“There was a time when Steel Pan music dominated the music scene in Guyana. It was exceptional to be heard and felt.” Those were the words of Steel Pan artist and enthusiast Mr. Oliver Pross.
This steel band technologist, teacher, enthusiast and loyal companion of this once dying craft has made some valuables investment in his own way to see and allow this venture to flourish.
It has been over three weeks now since the Mashramani Pan-O-Rama, hosted by Republic Bank on February 21, 2009 at the Cliff Anderson Sports Hall. And Pross is still on a high given the success of the pan from Plaisance Community High..
Mr. Pross has been exposed to steel pan music since he was a child growing up in Georgetown right next door to the Campbellville Community Centre, but according to him, ever since the ‘Administration of the Nation’ changed back in the 60s, the art and love of the art form has diminished somewhat.
Pross who studied the fundamentals of steel pan music in the United States, back in 1995 through 1998, said that when he was there he was amazed to see that those who were tightly and truly involved with this kind of musical characteristic, were not Blacks or Indian, what we are so accustomed to seeing here. They were the whites who grabbed hold of it and did all that they can do to make it better, to make the sound they are trying to let be heard be their own.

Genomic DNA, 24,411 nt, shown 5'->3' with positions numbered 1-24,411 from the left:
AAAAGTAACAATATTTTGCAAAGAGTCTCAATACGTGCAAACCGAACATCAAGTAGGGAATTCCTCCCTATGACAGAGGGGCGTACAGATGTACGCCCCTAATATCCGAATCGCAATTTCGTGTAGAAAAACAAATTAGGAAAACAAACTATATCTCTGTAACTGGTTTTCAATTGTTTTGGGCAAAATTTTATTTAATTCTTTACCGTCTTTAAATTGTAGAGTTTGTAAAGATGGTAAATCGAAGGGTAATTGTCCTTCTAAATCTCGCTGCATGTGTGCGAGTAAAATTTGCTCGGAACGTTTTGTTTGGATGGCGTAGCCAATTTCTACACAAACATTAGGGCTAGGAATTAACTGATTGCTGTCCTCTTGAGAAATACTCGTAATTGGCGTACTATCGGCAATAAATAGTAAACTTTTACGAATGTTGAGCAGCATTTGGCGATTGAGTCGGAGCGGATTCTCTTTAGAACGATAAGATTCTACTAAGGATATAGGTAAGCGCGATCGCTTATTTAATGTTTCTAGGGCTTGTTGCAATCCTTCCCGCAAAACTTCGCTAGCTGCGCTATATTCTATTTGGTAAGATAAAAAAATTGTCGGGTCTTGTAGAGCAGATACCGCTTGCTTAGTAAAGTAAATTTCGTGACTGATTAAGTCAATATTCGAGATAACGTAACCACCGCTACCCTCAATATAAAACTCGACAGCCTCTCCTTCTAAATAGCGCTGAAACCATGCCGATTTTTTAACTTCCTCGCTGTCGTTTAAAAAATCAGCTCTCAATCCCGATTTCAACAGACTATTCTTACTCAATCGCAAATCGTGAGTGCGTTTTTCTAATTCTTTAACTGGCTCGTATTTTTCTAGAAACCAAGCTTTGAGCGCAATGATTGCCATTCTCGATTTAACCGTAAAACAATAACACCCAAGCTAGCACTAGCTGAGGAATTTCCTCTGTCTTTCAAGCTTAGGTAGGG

Pross added that there has been a decline in the production of steel pan music and culture here in Guyana, and the problem stems from the lack of support from those that can make a difference.
“I think the government should be doing more to help the situation, providing job opportunities for those that do have the experience in this field.”
The reason for saying this, he says, is simply because being placed in the position to redirect this aspect of the once dying art form has done some not good things. Take for instance ‘Carifesta.’ Prior to its official ceremonies and highly publicized events held in Guyana; there were discussions about the Government bringing in a whole lot of brand new steel bands and instruments, to help with the assistance of providing a ‘National’ band and sound so to speak.
“Some one hundred and something instruments were said to be brought to Guyana from Trinidad.”
In the end half of that number never came for the National Steel Orchestra. He added, “That was not good thing to do.”
“Most local steel pan artists and bands were not even called to perform or lend their services. I am not saying that we shouldn’t ask for help or try to make something look nice, but the development of anything, craft, oneself, one’s homeland, has to start from here.”
Currently there are few bands in schools here in Guyana. This situation can be changed, he added.
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